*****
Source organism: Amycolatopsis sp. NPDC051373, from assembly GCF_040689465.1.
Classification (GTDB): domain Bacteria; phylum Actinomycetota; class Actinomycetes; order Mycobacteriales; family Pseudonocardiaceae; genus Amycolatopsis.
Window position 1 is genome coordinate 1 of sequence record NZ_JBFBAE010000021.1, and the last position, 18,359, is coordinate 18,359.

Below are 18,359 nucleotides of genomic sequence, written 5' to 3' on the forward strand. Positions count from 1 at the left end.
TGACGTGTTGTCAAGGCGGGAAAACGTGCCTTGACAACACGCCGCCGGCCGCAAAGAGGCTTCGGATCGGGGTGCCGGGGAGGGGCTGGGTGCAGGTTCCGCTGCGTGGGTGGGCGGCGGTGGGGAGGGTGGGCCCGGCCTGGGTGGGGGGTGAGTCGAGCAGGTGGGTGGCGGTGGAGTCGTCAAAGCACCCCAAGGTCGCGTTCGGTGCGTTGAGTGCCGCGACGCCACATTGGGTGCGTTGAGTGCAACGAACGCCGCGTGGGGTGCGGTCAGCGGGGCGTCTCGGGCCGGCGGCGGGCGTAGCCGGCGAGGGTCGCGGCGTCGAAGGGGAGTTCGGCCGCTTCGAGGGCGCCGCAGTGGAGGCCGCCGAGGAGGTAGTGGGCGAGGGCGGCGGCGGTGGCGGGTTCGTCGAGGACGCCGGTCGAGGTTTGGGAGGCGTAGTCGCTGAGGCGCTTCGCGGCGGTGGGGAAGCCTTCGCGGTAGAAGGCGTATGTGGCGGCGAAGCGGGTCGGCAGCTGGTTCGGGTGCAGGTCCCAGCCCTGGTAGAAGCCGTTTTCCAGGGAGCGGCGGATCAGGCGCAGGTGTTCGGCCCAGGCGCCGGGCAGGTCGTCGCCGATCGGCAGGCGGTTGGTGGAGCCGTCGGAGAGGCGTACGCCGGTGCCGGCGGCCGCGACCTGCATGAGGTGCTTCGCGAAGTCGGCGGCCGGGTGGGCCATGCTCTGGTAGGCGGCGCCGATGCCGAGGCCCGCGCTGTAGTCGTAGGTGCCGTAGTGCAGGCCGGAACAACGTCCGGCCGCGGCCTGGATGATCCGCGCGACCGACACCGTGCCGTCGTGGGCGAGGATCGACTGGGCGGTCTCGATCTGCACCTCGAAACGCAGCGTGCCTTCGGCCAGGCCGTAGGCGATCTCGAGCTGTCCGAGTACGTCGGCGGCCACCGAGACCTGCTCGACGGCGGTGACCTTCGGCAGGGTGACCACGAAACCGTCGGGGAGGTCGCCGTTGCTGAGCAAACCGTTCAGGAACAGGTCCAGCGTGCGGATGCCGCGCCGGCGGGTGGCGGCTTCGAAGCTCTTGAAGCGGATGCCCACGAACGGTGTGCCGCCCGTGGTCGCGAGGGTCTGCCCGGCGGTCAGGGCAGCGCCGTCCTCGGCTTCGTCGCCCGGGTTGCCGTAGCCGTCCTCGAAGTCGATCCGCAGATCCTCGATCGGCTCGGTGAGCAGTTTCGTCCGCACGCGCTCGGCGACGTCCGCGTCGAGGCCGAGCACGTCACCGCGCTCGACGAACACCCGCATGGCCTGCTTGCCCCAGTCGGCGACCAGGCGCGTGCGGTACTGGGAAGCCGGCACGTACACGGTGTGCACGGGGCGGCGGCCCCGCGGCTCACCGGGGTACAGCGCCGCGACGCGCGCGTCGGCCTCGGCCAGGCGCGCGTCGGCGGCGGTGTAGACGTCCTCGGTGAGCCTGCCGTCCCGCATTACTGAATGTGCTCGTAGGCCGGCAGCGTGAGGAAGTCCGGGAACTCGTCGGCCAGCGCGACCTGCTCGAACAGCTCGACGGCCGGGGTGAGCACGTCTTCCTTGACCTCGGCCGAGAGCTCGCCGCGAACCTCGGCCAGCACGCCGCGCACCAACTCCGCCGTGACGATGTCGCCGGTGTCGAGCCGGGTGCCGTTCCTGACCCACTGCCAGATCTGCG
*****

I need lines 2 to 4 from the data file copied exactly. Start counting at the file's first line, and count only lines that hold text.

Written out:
Classification (GTDB): domain Bacteria; phylum Actinomycetota; class Actinomycetes; order Mycobacteriales; family Pseudonocardiaceae; genus Amycolatopsis.
Window position 1 is genome coordinate 1 of sequence record NZ_JBFBAE010000021.1, and the last position, 18,359, is coordinate 18,359.

Below are 18,359 nucleotides of genomic sequence, written 5' to 3' on the forward strand. Positions count from 1 at the left end.